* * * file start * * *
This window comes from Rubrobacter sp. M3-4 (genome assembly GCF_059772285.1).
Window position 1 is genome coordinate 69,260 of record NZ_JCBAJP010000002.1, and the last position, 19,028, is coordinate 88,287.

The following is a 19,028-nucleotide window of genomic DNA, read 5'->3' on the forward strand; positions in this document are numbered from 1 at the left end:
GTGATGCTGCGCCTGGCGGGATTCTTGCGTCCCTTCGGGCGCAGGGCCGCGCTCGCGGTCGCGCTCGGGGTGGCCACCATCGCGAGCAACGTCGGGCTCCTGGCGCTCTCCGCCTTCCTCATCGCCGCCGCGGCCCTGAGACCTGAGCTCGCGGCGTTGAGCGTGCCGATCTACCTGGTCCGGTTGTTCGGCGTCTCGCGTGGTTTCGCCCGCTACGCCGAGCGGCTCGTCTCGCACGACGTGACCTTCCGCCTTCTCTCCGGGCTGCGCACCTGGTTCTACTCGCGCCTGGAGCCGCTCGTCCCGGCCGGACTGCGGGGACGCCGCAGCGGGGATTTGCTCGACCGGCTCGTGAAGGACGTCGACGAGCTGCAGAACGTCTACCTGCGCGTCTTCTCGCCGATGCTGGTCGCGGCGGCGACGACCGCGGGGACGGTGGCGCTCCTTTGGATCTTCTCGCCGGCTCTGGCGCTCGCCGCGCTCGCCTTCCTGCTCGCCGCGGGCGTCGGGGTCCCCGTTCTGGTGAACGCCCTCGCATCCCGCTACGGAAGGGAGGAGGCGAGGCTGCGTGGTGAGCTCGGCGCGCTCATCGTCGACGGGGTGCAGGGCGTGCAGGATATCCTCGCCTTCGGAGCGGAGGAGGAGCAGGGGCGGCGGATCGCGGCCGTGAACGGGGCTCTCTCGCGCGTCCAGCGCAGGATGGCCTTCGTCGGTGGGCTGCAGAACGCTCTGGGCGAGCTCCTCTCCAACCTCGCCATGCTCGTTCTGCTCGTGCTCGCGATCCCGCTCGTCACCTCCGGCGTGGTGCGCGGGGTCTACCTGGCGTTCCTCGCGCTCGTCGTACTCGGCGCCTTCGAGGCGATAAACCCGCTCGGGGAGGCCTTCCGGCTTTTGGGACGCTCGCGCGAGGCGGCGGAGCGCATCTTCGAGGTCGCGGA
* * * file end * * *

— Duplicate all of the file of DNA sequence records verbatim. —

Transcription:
This window comes from Rubrobacter sp. M3-4 (genome assembly GCF_059772285.1).
Window position 1 is genome coordinate 69,260 of record NZ_JCBAJP010000002.1, and the last position, 19,028, is coordinate 88,287.

The following is a 19,028-nucleotide window of genomic DNA, read 5'->3' on the forward strand; positions in this document are numbered from 1 at the left end:
GTGATGCTGCGCCTGGCGGGATTCTTGCGTCCCTTCGGGCGCAGGGCCGCGCTCGCGGTCGCGCTCGGGGTGGCCACCATCGCGAGCAACGTCGGGCTCCTGGCGCTCTCCGCCTTCCTCATCGCCGCCGCGGCCCTGAGACCTGAGCTCGCGGCGTTGAGCGTGCCGATCTACCTGGTCCGGTTGTTCGGCGTCTCGCGTGGTTTCGCCCGCTACGCCGAGCGGCTCGTCTCGCACGACGTGACCTTCCGCCTTCTCTCCGGGCTGCGCACCTGGTTCTACTCGCGCCTGGAGCCGCTCGTCCCGGCCGGACTGCGGGGACGCCGCAGCGGGGATTTGCTCGACCGGCTCGTGAAGGACGTCGACGAGCTGCAGAACGTCTACCTGCGCGTCTTCTCGCCGATGCTGGTCGCGGCGGCGACGACCGCGGGGACGGTGGCGCTCCTTTGGATCTTCTCGCCGGCTCTGGCGCTCGCCGCGCTCGCCTTCCTGCTCGCCGCGGGCGTCGGGGTCCCCGTTCTGGTGAACGCCCTCGCATCCCGCTACGGAAGGGAGGAGGCGAGGCTGCGTGGTGAGCTCGGCGCGCTCATCGTCGACGGGGTGCAGGGCGTGCAGGATATCCTCGCCTTCGGAGCGGAGGAGGAGCAGGGGCGGCGGATCGCGGCCGTGAACGGGGCTCTCTCGCGCGTCCAGCGCAGGATGGCCTTCGTCGGTGGGCTGCAGAACGCTCTGGGCGAGCTCCTCTCCAACCTCGCCATGCTCGTTCTGCTCGTGCTCGCGATCCCGCTCGTCACCTCCGGCGTGGTGCGCGGGGTCTACCTGGCGTTCCTCGCGCTCGTCGTACTCGGCGCCTTCGAGGCGATAAACCCGCTCGGGGAGGCCTTCCGGCTTTTGGGACGCTCGCGCGAGGCGGCGGAGCGCATCTTCGAGGTCGCGGA